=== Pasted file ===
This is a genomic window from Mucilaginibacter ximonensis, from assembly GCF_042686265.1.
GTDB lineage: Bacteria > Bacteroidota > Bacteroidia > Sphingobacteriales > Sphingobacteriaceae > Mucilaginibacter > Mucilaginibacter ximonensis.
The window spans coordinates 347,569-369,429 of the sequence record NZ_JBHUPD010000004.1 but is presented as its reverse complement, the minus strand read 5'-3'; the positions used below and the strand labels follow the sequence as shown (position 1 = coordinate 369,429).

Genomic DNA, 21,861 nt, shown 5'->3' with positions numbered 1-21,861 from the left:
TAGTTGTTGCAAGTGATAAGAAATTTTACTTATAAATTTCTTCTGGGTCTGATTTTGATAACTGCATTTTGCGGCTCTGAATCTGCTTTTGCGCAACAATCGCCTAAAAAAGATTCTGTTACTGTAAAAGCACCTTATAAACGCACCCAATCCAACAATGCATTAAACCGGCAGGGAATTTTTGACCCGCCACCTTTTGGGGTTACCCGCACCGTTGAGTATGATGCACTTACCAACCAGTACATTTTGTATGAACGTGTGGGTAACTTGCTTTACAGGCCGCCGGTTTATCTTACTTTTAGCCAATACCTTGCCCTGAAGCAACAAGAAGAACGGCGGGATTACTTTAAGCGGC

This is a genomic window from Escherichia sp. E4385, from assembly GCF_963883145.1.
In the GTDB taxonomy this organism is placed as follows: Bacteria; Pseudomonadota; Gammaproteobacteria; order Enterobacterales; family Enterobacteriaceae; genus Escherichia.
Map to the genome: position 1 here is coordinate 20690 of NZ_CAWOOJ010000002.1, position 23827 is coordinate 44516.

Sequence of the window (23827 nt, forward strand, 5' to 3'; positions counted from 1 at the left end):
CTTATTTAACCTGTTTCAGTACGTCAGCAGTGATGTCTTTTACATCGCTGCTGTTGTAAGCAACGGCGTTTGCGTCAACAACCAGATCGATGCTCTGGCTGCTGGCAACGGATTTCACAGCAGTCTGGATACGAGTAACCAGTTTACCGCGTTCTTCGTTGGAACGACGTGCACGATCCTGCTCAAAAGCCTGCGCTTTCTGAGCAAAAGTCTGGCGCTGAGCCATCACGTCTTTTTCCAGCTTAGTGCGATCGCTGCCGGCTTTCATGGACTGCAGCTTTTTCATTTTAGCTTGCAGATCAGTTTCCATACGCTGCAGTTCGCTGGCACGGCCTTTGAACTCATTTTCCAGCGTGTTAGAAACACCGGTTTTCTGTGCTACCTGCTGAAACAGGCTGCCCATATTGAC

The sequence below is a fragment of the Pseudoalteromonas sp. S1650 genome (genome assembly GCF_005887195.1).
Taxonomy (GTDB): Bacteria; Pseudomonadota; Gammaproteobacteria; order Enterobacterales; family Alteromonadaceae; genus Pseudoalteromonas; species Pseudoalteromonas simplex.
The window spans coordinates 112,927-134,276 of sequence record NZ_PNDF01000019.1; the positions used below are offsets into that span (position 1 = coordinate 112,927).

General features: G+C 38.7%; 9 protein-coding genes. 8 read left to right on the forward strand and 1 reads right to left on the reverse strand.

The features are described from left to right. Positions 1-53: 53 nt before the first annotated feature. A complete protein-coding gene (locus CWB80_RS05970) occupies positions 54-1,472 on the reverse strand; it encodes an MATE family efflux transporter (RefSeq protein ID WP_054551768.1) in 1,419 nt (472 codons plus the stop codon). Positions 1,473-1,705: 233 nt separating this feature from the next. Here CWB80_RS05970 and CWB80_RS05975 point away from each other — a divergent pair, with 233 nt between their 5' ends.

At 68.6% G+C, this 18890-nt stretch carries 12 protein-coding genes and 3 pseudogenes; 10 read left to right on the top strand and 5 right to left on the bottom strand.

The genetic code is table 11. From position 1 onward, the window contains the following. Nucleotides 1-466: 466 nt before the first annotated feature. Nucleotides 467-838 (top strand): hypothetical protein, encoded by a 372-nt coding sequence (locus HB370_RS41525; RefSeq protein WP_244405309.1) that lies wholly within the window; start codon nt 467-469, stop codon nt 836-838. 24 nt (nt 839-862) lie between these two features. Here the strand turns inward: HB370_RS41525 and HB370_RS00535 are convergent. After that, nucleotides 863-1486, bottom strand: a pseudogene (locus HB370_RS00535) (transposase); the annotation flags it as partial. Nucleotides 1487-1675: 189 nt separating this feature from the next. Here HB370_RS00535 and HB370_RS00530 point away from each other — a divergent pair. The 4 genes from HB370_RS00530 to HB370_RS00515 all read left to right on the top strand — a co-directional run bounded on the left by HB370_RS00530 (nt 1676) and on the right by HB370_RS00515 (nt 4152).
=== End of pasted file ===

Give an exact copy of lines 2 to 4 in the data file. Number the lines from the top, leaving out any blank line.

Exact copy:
GTDB lineage: Bacteria > Bacteroidota > Bacteroidia > Sphingobacteriales > Sphingobacteriaceae > Mucilaginibacter > Mucilaginibacter ximonensis.
The window spans coordinates 347,569-369,429 of the sequence record NZ_JBHUPD010000004.1 but is presented as its reverse complement, the minus strand read 5'-3'; the positions used below and the strand labels follow the sequence as shown (position 1 = coordinate 369,429).

Genomic DNA, 21,861 nt, shown 5'->3' with positions numbered 1-21,861 from the left: